Doniger O'Flaherty's translations (1 of 2)

Wed Nov 15 10:44:50 UTC 1995

On 10.11. Dominik Wujastyk wrote:

> It seems to me that the translations of Prof. Wendy Doniger / O'Flaherty
> (henceforth WDO) that Prof. Michael Witzel (henceforth MW) has critiqued
> have nevertheless performed a vital function in bringing a knowledge of
> Sanskrit literature to thousands of people who would otherwise not have
> had this opportunity. The errors in her translations that MW has pointed
> out do not seem to me to mean that her RV, Manu, and JB publications
> were not worth doing, or that we and others do not benefit from buying
> and reading them.  There is -- and should be -- a difference between
> scholarly translations and popular ones.  Of course it is a pity if a
> popular translation is not always as accurate as it might be, but it is
> essential to see this as a matter of degree. 

Sorry, I don't get the point. It's not W. Doniger, it's the popularity
of Penguin that ensured the wide circulation of her Rigveda-
anthology. That probably would have been so, no matter who did it.
No bonus-points for that! Paul Thieme's Rigveda-anthology
mentioned by M. Witzel was also published in a series intended for
the general public (Reclam), and it can perhaps claim as much merit
in its field (German) as D. Wujastyk attributes to Doniger's. Still,
Thieme made no compromise on standards. Can we assume that
Doniger could have done better, if it hadn't been for Penguin??

  But do we really want to introduce double standards? Are mistakes
and distortions acceptable in publications intended for the general
public? How can we prevent students or - horror of horrors -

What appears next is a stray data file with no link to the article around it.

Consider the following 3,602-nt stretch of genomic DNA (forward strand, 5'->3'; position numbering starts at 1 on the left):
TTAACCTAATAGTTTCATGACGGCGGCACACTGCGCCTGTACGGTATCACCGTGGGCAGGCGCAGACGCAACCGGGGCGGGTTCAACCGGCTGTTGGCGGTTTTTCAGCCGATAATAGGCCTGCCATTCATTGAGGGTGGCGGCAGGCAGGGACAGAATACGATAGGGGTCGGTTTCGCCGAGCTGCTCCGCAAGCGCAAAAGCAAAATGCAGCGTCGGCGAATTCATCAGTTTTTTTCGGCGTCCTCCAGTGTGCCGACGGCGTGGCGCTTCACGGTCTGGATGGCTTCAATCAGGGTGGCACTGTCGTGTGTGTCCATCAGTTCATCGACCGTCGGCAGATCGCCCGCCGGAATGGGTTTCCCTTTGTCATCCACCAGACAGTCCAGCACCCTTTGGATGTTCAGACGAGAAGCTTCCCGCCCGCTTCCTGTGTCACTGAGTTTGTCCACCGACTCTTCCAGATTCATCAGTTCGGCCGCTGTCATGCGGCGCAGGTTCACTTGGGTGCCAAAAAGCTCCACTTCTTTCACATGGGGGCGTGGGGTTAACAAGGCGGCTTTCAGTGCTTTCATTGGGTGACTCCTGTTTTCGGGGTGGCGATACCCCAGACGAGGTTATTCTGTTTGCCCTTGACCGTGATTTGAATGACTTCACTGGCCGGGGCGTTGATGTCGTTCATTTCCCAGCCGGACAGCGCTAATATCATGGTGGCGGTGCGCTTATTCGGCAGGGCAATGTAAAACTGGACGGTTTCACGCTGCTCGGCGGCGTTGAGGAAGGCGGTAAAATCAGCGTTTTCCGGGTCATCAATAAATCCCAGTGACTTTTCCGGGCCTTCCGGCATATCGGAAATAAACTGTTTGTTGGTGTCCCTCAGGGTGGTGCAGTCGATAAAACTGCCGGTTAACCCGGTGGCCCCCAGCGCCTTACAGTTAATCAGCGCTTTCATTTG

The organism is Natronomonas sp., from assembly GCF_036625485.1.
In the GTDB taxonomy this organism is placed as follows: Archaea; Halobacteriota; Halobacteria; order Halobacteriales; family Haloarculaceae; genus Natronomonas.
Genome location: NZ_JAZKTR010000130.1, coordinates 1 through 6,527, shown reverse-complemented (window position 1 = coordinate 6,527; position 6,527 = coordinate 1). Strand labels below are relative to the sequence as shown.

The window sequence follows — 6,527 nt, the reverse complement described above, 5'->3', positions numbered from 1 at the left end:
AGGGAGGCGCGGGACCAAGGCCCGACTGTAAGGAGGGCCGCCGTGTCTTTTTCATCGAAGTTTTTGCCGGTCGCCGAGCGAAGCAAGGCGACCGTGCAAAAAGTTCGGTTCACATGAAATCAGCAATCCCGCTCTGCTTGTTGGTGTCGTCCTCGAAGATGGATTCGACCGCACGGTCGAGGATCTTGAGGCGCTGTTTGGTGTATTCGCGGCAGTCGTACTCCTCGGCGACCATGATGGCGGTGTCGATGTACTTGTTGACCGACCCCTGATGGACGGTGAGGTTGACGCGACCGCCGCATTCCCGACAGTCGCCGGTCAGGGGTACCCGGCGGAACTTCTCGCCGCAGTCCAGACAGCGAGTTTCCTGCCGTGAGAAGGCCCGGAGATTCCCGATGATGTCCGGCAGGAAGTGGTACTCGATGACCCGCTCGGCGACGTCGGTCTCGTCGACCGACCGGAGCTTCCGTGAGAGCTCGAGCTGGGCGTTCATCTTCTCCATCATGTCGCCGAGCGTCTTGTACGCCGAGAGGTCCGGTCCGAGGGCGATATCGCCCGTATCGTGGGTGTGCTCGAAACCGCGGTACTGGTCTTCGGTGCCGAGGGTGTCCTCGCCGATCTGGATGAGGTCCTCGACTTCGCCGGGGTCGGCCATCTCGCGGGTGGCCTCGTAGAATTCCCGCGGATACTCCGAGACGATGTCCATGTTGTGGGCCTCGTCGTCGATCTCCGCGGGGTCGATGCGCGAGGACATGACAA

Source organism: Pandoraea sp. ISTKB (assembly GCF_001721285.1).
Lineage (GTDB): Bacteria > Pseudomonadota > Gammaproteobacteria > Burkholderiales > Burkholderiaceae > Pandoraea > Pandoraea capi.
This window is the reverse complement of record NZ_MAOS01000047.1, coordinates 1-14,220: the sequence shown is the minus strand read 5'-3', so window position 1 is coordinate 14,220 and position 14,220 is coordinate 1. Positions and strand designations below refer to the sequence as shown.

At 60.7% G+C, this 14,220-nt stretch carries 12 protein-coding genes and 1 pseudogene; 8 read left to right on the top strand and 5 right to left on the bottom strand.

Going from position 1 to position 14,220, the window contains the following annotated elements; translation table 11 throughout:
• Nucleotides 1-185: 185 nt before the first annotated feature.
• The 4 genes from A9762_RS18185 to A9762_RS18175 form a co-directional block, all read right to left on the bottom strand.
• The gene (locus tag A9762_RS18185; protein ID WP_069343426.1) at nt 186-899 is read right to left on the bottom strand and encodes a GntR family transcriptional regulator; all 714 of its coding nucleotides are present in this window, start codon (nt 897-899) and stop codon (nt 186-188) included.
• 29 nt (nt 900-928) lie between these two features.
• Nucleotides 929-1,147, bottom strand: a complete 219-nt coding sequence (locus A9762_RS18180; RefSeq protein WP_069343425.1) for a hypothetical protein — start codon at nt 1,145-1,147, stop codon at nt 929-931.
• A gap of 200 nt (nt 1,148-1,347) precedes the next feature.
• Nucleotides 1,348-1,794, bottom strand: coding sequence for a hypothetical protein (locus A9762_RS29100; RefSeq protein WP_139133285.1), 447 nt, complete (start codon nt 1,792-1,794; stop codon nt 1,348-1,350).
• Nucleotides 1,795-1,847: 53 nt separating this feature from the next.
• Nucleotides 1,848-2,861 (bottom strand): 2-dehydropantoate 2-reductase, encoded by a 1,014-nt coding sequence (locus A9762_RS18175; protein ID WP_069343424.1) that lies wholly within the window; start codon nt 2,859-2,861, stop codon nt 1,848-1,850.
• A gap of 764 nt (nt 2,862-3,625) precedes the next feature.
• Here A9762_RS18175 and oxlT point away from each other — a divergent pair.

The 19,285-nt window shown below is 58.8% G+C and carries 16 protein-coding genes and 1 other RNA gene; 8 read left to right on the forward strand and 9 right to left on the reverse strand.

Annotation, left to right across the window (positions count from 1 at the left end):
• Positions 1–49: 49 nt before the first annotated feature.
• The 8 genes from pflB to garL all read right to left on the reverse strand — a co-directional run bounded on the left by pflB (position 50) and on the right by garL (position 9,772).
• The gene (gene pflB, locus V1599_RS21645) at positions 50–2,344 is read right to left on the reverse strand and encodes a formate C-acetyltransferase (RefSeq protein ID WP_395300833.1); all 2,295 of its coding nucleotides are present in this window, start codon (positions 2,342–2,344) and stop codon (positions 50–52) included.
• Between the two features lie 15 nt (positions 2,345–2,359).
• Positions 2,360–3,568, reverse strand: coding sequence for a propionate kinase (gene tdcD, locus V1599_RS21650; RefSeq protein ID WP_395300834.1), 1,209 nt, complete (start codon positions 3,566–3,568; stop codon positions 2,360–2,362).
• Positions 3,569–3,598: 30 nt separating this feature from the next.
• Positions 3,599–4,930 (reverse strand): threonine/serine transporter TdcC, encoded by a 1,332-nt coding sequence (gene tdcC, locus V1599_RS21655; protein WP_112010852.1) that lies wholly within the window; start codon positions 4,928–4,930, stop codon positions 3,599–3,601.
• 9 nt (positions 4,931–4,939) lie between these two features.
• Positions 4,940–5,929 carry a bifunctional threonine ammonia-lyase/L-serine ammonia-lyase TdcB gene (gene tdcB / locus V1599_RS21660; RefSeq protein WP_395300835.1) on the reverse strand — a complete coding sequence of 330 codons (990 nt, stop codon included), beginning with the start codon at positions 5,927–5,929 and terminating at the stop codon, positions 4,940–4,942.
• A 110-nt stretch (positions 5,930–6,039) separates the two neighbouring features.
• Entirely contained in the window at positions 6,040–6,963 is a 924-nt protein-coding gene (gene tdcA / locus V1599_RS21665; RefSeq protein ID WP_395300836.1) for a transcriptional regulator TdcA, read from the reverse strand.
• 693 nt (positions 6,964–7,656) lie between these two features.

colleagues from reading these books and getting the "wrong" ideas,
too. Given the obvious scarcity of "up-to-date" Rigveda-translations 
in English, e.g., this is not as far-fetched as it may seem. 
Convenience prevails, especially in the "English-speaking
[part of the] world". And with so few people at all willing to take
notice of anything written in other languages (German is just one
example), who will be there to set things right afterwards?
   In a way, this brings us back to an aspect of our recent discussion
of textual criticism. Preparing a good translation is a time-
consuming affair, and it is not always considered very "original", 
unless you spice it with street-language, psycho-jargon or the 
"theory of the month". Not too many people would be prepared to spend 
a good part of their lives trying to penetrate just one text, as 
Geldner did. M. Witzel's appeal shows that it can already be a bit of 
a problem to find someone for a secondary translation of Geldner's 
magnum opus. And why should anybody bother as long as it seems so 
much more rewarding to have a quick shot at the Rigveda today and at 
Puranas or perhaps Homer tomorrow?

Reinhold Gruenendahl
Niedersaechsische Staats- und Universitaetsbibliothek
37070 Goettingen
Phone: 0551/395283

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